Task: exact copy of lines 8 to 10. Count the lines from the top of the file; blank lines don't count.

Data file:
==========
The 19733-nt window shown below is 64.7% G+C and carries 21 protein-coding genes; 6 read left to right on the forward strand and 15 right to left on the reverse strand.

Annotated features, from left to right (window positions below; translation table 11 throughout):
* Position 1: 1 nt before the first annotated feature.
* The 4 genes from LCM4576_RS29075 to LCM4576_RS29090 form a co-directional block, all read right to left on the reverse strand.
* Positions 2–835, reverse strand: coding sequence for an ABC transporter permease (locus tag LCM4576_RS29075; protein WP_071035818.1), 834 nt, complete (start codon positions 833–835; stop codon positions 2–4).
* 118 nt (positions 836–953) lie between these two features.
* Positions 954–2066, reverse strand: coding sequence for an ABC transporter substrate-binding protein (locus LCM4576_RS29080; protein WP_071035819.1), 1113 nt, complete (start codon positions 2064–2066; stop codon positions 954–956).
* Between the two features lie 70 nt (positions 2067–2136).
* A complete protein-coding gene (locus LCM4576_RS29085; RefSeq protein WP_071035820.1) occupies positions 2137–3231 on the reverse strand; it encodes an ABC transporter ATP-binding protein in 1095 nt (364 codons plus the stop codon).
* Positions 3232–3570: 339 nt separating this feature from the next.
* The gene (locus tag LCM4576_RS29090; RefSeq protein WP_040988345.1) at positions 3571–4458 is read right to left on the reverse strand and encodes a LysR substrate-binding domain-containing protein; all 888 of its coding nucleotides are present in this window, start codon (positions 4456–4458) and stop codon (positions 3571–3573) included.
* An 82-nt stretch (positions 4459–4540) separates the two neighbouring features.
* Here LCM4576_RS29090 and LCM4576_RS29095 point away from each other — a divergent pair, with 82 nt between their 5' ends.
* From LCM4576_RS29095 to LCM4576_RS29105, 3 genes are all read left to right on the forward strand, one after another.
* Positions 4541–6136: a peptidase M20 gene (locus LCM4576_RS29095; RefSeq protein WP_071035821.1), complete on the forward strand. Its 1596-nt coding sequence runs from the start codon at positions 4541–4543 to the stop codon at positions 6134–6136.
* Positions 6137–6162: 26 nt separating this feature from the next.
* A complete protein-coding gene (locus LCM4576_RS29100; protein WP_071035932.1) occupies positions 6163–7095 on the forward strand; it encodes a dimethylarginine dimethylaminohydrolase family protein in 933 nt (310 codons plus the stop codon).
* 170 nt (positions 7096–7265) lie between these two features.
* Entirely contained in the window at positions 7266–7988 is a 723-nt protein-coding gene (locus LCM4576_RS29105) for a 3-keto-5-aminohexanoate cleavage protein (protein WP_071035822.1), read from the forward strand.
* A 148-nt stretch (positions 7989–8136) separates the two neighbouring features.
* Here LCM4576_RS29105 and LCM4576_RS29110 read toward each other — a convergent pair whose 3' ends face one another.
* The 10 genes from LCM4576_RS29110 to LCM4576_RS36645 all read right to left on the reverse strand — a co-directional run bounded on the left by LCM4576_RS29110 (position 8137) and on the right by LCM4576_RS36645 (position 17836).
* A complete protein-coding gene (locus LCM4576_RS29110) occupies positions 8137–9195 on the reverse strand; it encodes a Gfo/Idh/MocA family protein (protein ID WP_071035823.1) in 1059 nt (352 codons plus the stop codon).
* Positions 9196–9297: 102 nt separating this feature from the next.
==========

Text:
* Between the two features lie 70 nt (positions 2067–2136).
* A complete protein-coding gene (locus LCM4576_RS29085; RefSeq protein WP_071035820.1) occupies positions 2137–3231 on the reverse strand; it encodes an ABC transporter ATP-binding protein in 1095 nt (364 codons plus the stop codon).
* Positions 3232–3570: 339 nt separating this feature from the next.